If you were to stand in Red Square and hold up a piece of white paper it would not be long before the Russian Police or the FSB turned up to drag you off the streets, throw you in the back of a wagon and get rid of you. If you were lucky you might be released. Many are not lucky. You will know that those who oppose President Putin’s ‘special operation’ in Ukraine face the prospect of 15 years in gaol for doing so publicly. Alexander Navalny, Mr Putin’s nemesis, has faced repeated attempts on his life and is currently in gaol – he, you remember, was the opposition leader who was poisoned but who then chose to return to Russia even though he knew the state would carry on attempting to silence him. Wherever you go in the world unpopular messages face violent responses. Who would dare cross the state in China or Hong Kong, in Syria, North Korea, Saudi Arabia, Afghanistan or Iran?
And so it comes as no surprise in today’s reading that when Paul and Silas challenge the status quo, the accepted norms of Roman society, the Law swings against them. They are maltreated; stripped and beaten – publicly shamed – and thrown into gaol. Our lectionary concentrates on the ensuing earthquake and the conversion of their gaoler and his household. The climax of the story however, comes in the 5 verses that follow. Paul and Silas will go on to be publicly vindicated and the town magistrates shamed for attacking them. Their ordeal echoes that of their crucified Lord.
As the Holy Spirit continues to drive the gospel message out from Jerusalem our New Testament reading finds us in a new place. Paul and his companions have, till now, been preaching and teaching in Asia Minor. But here, in Philippi, they are in Greece. Paul and his companions have met with opposition to their ministry – but so far, that opposition has come from Jewish opponents who seem to have followed their missionary journey and caused trouble for them in the synagogues where they have sought to teach. In Philippi however something new happens. The opposition they meet is not from within Judaism but from the agents of the Roman Empire. Paul’s run in with the ‘owners’ (yes, we’re in a world where slavery was the norm) ..the owners of this psychic slave girl is the first time the claims of the gospel rub up against the Empire. He, Paul, possibly for all the wrong reasons (annoyance more than anything) has undermined the economic worth of this slave girl…and he can’t be allowed to rock the boat in this way.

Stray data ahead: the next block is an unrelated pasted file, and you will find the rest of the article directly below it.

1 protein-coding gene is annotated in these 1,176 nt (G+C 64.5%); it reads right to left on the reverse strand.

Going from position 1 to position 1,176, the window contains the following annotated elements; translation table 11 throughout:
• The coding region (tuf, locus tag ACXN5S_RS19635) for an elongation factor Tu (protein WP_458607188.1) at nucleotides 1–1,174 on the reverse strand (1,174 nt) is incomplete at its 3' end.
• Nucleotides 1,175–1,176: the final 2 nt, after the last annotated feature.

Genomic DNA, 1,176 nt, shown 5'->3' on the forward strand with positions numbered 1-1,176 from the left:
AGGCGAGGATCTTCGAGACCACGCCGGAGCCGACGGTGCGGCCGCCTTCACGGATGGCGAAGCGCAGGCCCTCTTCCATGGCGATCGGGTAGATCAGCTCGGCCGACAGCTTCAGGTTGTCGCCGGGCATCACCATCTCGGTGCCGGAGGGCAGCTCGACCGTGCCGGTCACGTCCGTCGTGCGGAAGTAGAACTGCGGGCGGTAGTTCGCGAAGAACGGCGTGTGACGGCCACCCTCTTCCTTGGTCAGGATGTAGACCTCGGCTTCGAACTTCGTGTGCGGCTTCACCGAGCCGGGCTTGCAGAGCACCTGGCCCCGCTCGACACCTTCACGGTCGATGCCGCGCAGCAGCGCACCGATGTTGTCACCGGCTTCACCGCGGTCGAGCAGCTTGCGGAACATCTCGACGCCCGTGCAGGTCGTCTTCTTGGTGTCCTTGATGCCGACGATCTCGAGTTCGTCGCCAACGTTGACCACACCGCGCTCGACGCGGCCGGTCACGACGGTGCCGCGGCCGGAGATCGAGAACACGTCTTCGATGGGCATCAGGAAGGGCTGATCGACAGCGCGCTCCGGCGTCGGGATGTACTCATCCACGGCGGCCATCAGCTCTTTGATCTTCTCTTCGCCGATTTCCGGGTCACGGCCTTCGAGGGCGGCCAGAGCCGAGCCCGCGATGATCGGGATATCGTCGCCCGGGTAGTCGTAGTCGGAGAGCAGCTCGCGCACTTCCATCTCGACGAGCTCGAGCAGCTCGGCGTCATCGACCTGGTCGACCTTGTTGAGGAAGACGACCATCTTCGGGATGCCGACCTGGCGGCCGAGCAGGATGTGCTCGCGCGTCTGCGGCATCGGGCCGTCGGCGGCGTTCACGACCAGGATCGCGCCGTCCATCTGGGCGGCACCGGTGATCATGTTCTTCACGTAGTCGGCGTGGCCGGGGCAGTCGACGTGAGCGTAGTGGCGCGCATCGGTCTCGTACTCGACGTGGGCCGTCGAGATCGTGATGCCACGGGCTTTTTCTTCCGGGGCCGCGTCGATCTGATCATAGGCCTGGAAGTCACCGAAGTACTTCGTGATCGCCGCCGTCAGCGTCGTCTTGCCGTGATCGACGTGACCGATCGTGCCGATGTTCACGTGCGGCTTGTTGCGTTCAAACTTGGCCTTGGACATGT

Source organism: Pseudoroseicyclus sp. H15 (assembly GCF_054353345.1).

I find it interesting that this account began with St Luke introducing himself to the story. Last week we saw that his ‘Book of Acts’ shifted from being told in the third person (‘he/they ‘did this) and started to be written in the first-person plural: ‘we set sail from Troas…and arrived in Philippi’. And yet Luke isn’t thrown into gaol….why not, where is he? We’ll never know. Perhaps Paul and Silas were in the city alone…and were then lifted off the streets. Imagine that. It will have happened to many since. Friends, family, not knowing where their loved ones are…and then finding that they are in custody. Or perhaps, when the knock on the door came to arrest the Christians the magistrates decided to ‘make do’ with taking the ring leaders but left Luke behind. Or maybe Luke simply laid low, kept his head down, avoided suspicion. There are Christians across the world who must make decisions about what to do in the face of persecution daily – how far above the parapet they can stick their heads.
And what was the problem with healing the slave girl anyhow? Money: the love of which is the root of all evil, loss of income – no-one is going to take that lying down. But the accusation levelled against Paul and Silas is political, not economic. ‘These men are disturbing our city; they are Jews, and they are advocating customs that are not lawful for us Romans to adopt or observe’. The economic argument could easily be dismissed, springing from such self-evident self-interest. But the political accusation? That was different.